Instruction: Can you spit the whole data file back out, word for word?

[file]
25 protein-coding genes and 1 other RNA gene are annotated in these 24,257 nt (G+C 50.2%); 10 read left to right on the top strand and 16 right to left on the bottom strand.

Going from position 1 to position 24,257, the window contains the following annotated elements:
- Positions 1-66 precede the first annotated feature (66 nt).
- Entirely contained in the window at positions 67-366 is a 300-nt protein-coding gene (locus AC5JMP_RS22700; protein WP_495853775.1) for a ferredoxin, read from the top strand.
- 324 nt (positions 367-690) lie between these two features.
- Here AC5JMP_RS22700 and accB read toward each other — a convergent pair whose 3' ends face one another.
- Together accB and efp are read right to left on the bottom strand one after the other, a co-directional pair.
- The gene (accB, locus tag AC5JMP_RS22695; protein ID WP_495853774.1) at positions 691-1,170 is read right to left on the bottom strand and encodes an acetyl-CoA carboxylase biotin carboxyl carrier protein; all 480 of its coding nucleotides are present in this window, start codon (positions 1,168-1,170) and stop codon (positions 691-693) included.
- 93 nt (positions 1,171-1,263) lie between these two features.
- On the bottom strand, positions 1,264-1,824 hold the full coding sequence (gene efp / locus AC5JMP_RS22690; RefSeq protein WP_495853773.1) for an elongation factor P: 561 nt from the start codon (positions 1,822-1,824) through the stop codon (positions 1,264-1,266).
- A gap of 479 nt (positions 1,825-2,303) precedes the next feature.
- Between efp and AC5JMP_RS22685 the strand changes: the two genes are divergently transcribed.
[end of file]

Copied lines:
25 protein-coding genes and 1 other RNA gene are annotated in these 24,257 nt (G+C 50.2%); 10 read left to right on the top strand and 16 right to left on the bottom strand.

Going from position 1 to position 24,257, the window contains the following annotated elements:
- Positions 1-66 precede the first annotated feature (66 nt).
- Entirely contained in the window at positions 67-366 is a 300-nt protein-coding gene (locus AC5JMP_RS22700; protein WP_495853775.1) for a ferredoxin, read from the top strand.
- 324 nt (positions 367-690) lie between these two features.
- Here AC5JMP_RS22700 and accB read toward each other — a convergent pair whose 3' ends face one another.
- Together accB and efp are read right to left on the bottom strand one after the other, a co-directional pair.
- The gene (accB, locus tag AC5JMP_RS22695; protein ID WP_495853774.1) at positions 691-1,170 is read right to left on the bottom strand and encodes an acetyl-CoA carboxylase biotin carboxyl carrier protein; all 480 of its coding nucleotides are present in this window, start codon (positions 1,168-1,170) and stop codon (positions 691-693) included.
- 93 nt (positions 1,171-1,263) lie between these two features.
- On the bottom strand, positions 1,264-1,824 hold the full coding sequence (gene efp / locus AC5JMP_RS22690; RefSeq protein WP_495853773.1) for an elongation factor P: 561 nt from the start codon (positions 1,822-1,824) through the stop codon (positions 1,264-1,266).
- A gap of 479 nt (positions 1,825-2,303) precedes the next feature.
- Between efp and AC5JMP_RS22685 the strand changes: the two genes are divergently transcribed.